A reparations program that increases funding to HBCUs would also be appropriate because it would reward those educational institutions for the role they played in educating formerly enslaved Blacks. Most HBCUs were created in the aftermath of the Civil War by the Freedmen’s Bureau and, for decades, HBCUs were the only entities that would provide a college education to Blacks. Since their creation, HBCUs have been integral in combatting the residual effects of slavery and Jim Crow laws, and they have educated 80% of this country’s black judges and approximately half of all Black doctors and teachers. Unfortunately, HBCUs are chronically underfunded, many have closed since the 1950s, and many are struggling to survive.
HBCUs struggle financially for a number of reasons. First, they generally have smaller and poorer alumni fundraising bases and, compared to predominately white institutions (PWIs), HBCUs receive comparatively small (and now shrinking) shares of federal, state, and local appropriations. Although HBCUs are the schools that educated and supported formerly enslaved Blacks, most of their financial struggles started once the Supreme Court deemed “separate but equal” education to be unconstitutional in 1954. That is, as more middle- and higher-income Black students chose to attend PWIs, HBCUs were left to educate a disproportionate number of lower-income students who receive federal Pell grants and need significant financial support while they attend college. Most HBCUs are tuition-dependent, but cannot easily raise tuition or fees because so many of their students are poot. Then, after they graduate, many of their students often lack the financial capacity to make substantial alumni donations.
Prioritizing the applications for additional NIH funding submitted by scholars who are employed by HBCUs (as they were defined in the Higher Education Act of 1965) would reward these institutions for their willingness to educate formerly enslaved Blacks and their descendants after slavery and during the Jim Crow era. While funding requests from scholars of all races at HBCUs should receive priority, giving HBCUs additional funding will inevitably help advance the careers of Black scientists because over 95% of Black tenured faculty in this country teach at HBCUs. Thus, in addition to compensating HBCUs for their role in educating formerly enslaved Blacks and their descendants, this reparation should also help increase the number of Black college and university professors.
e. Translating Race-Based Research Into Action.
While increasing funding for research involving racial health disparities would be a critical part of a slavery reparations program, research alone is not enough. A 2017 CDC report stressed that the only way to improve the health of the Black population is to “translate research results into effective universal and targeted interventions across the life span.”
The CDC identified a number of reasons Blacks have poor health outcomes, including low health literacy, inadequate health insurance coverage, overwhelmed clinics, and too few culturally or linguistically competent providers. To ensure that race-based research helps improve Black lives, reparations should also include additional funding and staffing for health clinics in lower-income neighborhoods to give residents additional access to enhanced screening for early diagnoses of high blood pressure, diabetes, and childhood diseases like asthma.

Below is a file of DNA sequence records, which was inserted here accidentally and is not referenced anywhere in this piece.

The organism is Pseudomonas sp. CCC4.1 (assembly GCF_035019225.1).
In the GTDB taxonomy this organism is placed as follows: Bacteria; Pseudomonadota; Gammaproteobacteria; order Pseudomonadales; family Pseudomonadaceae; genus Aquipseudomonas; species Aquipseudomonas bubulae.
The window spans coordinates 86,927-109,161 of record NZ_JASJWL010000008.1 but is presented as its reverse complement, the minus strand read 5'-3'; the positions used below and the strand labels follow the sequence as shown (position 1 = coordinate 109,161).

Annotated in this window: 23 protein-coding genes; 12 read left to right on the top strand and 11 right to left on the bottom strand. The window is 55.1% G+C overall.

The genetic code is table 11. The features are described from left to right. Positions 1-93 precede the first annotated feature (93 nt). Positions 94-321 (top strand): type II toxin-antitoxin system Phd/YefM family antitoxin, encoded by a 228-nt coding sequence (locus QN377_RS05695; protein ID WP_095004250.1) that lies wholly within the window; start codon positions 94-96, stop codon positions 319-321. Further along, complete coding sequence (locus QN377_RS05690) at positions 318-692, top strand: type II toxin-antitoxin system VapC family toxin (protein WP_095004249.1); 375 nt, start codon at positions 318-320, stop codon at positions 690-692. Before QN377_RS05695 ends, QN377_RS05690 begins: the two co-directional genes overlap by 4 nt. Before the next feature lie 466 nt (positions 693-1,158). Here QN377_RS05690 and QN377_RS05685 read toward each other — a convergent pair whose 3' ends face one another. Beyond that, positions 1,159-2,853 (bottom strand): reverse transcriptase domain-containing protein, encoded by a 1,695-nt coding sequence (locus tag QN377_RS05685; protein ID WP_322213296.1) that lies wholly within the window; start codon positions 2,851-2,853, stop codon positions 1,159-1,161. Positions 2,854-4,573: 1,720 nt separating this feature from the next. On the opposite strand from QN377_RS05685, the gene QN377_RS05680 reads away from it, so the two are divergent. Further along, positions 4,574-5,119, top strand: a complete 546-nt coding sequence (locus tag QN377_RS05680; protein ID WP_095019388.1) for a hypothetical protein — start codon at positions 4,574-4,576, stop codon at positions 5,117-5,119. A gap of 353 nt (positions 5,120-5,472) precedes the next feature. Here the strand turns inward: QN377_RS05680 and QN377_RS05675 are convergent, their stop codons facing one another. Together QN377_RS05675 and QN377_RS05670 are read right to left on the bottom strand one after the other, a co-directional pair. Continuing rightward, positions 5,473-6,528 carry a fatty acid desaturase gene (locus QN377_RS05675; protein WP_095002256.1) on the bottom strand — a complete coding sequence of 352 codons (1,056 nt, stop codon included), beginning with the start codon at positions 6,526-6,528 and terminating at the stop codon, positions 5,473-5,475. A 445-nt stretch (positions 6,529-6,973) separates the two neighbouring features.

2. Economic Inequality Gaps
Demands for reparations have intensified largely because of the persistent and widening racial wealth gap. Blacks have disproportionately high poverty and unemployment rates, lower overall lifetime income, and roughly one-tenth of the wealth of whites. The racial wealth gap persists regardless of educational attainment levels, marital status, age, or household income.
Because all but the richest American families hold most of their household wealth in housing, there is a racial homeownership gap for middle- and lower-income families. Slavery reparations could help close this gap by focusing on ways to redress the ongoing effects of racist housing laws and policies that made it virtually impossible for Blacks to buy homes or build wealth during slavery or the Jim Crow era. In addition, a slavery reparations program could respond to racist post-World War II federal housing and lending policies (including municipal zoning laws, redlining, racial deed covenants, and segregated public housing) that made it harder for Blacks to buy high-appreciating homes in high-opportunity suburban neighborhoods using low-cost federally subsidized loans.
This country’s prior housing policies depressed Black homeownership rates and, in addition, persistent and ongoing discrimination in mortgage and housing markets continue to cause Blacks to live in racially and economically segregated neighborhoods where home values are lower than comparable homes in predominately white neighborhoods. Although, it is a political nonstarter to propose that the U.S. give every Black the 40 acres Sherman promised after the Civil War. Nonetheless, group reparations could focus on remedying current housing policies that make it harder for Blacks to find affordable housing (to buy or to rent).
For example, a slavery reparations program could provide financial incentives for cities to enact inclusionary zoning laws that force builders to construct (or owners to provide) affordable multi-family housing in high opportunity neighborhoods. Halting the trend of “exclusionary zoning” would help close the racial wealth gap and would also make it easier for low- or middle-income families of all races to find affordable housing. Another way to make housing more affordable for lower- and middle-income families of all races would be to increase funding for antigentrification research so cities could avoid displacing lower-income residents when they agree to let developers build newer and more expensive housing.